Back again, talking about AMD again, because AMD isn’t settling for simply gunning for the title of CPU champion — see more on Ryzen 3000 here — they’re coming for NVIDIA too, sort of.
Let me clarify: Nothing is beating that RTX 2080ti anytime soon. But, NVIDIA’s brand new RTX 2060-Super and RTX 2070-Super (Which I’m gonna refer to as 2060S and 2070S) have some serious competition, not only did AMD slash their prices for their new GPU’s before they even launched them, they didn’t even need to.
The new pricing as it stands is that a RX 5700 is going to set you back $350 RRP vs the $400 of the RTX 2060S its aimed at rivalling, the same scenario mirrors with the RX 5700XT which costs $400 RRP vs the RTX 2070S at $500, an even better saving on what are some incredible value cards.
These cards surprisingly don’t feature HBM2 as Radeon are known for putting on their high end cards in the past but instead they both opt for 8GB of GDDR6 memory, both require 1x 6pin PCIE power connector and 1x 8pin PCIE power connector, initially this had me believe these cards would follow the trend of being majorly power hungry but more on that later for now I want to talk about what these cards mean for the GPU landscape.
The performance per dollar/pound spent for these cards outperforms NVIDIA, flat out, no competition there. The actual frame count, however, is like watching a never ending duel. Blow for blow they’re up or down, but never enough to claim an overall winner. unless you 100% need RTX Raytracing then there really isn’t a reason to buy NVIDIA’s 2060S or 2070S anymore, this is getting ahead of myself though.
I suppose I should paint the picture on what to expect then, as I’ve mentioned they’ve not got hardware specific Raytracing features, but theyre cheaper than the NVIDIA RTX counterparts so what are these cards for?
These card are aimed squarely at 1440p ultra-high gaming with high FPS counts, were seeing titles like Forza Horizon claim solid victories for Radeon while games like Metro Exodus Radeon falls behind slightly, the RX 5700XT is on average only 2% slower than the RTX 2070S and 9% slower than the original RTX 2080 while the cheaper non-XT RX 5700 is actually on average 2% faster than the 2060S/ the original 2070. That’s insane price to performance and its what I was hoping for.
These new cards are relatively great when it comes to their power draw too, despite needing the additional 6pin vs NVIDIA cards requiring a single 8pin my fears are put to rest we see the 5700 drawing 185W and 225W for the 5700XT, in the past AMD has been considered very power hungry when it comes to graphics cards but these numbers are a mere 10W higher than NVIDIA’s 2060s at 175W and 2070S at 215W, overall that’s not really going to force you into a bigger power supply or have any effect on your electricity bill is it? so again this is a big step forward for Team Red, who are now so close that they’re becoming almost a shadow of Team Green
We don’t fully endorse the reference designs of the new Radeon cards, yeah theyre Curvy but reference coolers aren’t great for overclocks so while they may have more power the thermal performance limits you, and its looking like a nice watercooling setup or a beefy board-partner cooler could offer you the keys to overclocking kingdom which would definitely place these cards in the lead, I’d estimate you could squeeze another 20% more performance out of these cards with a good cooler, but only time will tell as water blocks and non-reference designs will be available next month.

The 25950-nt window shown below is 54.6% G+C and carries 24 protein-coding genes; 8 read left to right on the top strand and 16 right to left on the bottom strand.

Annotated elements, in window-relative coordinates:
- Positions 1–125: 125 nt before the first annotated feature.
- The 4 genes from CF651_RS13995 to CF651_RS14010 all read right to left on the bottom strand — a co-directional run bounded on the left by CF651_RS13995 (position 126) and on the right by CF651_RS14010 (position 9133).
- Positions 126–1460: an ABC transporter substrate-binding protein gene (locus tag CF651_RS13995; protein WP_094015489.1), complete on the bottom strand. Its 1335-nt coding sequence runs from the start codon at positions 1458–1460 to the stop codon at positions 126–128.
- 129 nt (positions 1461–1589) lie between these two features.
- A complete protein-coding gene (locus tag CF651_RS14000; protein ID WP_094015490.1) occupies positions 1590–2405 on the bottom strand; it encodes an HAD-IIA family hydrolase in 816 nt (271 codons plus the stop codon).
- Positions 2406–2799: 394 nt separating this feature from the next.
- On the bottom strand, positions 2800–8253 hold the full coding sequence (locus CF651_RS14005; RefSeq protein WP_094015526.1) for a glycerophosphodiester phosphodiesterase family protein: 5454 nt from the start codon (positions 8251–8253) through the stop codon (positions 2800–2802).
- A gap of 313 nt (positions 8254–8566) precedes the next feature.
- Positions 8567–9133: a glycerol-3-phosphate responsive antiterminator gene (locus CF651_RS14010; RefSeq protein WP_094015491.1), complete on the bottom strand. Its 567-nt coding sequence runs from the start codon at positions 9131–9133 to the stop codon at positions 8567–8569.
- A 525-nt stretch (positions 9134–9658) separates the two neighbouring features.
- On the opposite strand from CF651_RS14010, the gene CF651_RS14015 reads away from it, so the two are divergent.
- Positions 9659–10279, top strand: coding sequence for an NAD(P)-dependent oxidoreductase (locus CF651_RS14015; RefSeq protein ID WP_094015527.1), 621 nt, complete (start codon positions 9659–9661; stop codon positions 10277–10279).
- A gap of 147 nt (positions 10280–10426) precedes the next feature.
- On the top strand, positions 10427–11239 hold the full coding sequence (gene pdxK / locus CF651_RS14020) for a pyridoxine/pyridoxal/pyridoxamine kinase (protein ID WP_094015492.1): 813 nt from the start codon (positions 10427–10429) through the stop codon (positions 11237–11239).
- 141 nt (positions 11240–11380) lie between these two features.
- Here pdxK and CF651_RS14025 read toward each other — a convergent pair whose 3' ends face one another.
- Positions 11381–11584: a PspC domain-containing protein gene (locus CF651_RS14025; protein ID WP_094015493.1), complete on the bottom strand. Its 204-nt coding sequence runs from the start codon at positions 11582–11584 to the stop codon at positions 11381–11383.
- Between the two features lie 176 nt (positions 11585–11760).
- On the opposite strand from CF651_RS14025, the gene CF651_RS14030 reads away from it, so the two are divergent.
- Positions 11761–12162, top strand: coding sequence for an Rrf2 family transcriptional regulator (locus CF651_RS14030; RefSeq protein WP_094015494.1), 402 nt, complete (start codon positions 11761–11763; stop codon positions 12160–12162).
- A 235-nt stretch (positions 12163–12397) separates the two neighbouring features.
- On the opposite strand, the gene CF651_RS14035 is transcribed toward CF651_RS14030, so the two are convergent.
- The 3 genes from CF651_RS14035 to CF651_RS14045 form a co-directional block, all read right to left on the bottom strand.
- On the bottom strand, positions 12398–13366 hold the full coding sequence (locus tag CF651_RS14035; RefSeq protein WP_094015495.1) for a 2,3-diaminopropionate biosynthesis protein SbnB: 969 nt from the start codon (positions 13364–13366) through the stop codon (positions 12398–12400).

So far I’ve been pretty positive about Navi, incredible price, incredible performance, good power draw, nice oc headroom, ect.
It’s not all sunshine and roses for those of you with older AMD GPU’s though as Navi’s architectural changes may in-fact have a negative effect on the beloved AMD FineWine technology, if you’re not familiar with FineWine in short its the optimisation and upkeep of AMD Drivers for older cards as they’re based on generations of GCN architecture, meaning the R9 290 is still an incredible card even today due to optimisation and driver updates trickling down from say the RX Vega 64 improvements, improving one kinda improves them all.
there’s a lot to talk about when it comes to finewine but as its namesake suggests, its the idea that older cards are getting better rather than worse, take a GTX 770 which is now completely overthrown by its once defeated rivals. That’s finewine in action.
Until now GCN has been a core part of how AMD makes GPU’s, that architecture started with Tahiti (GCN 1.0) architecture for cards like the classic HD7970 back in 2011 and its been carried all the way through to RX Vega (GCN 5.0) in 2017
The new Navi architecture is actually technically named RDNA, breaking away from GCN finally which is why we see such a better power draw to performance ratio this generation, its likely that RDNA will be the new GCN and AMD will continue to improve it with further generations but for now, its a new architecture built from the ground up to be better than GCN in every way. This spells less frequent updates for GCN based cards until they eventually slow their finewine to a halt, this obviously wont be immediate or even for a few years while RDNA really settles in as AMD’s new breed of GPU architecture.
We’d love to get our hands on a 5700 to pair with a Ryzen 5 3600, it seems AMD have really conquered the mid-high range of the market in one swoop, considering the figures mentioned today are from launch further driver updates and better coolers will likely see AMD grasp a very firm victory on this segment of the market unless NVIDIA slashes prices on its RTX2060 and 2070 super models.
Sound off in the comments if youre looking to Team Red or Team Green for your next GPU!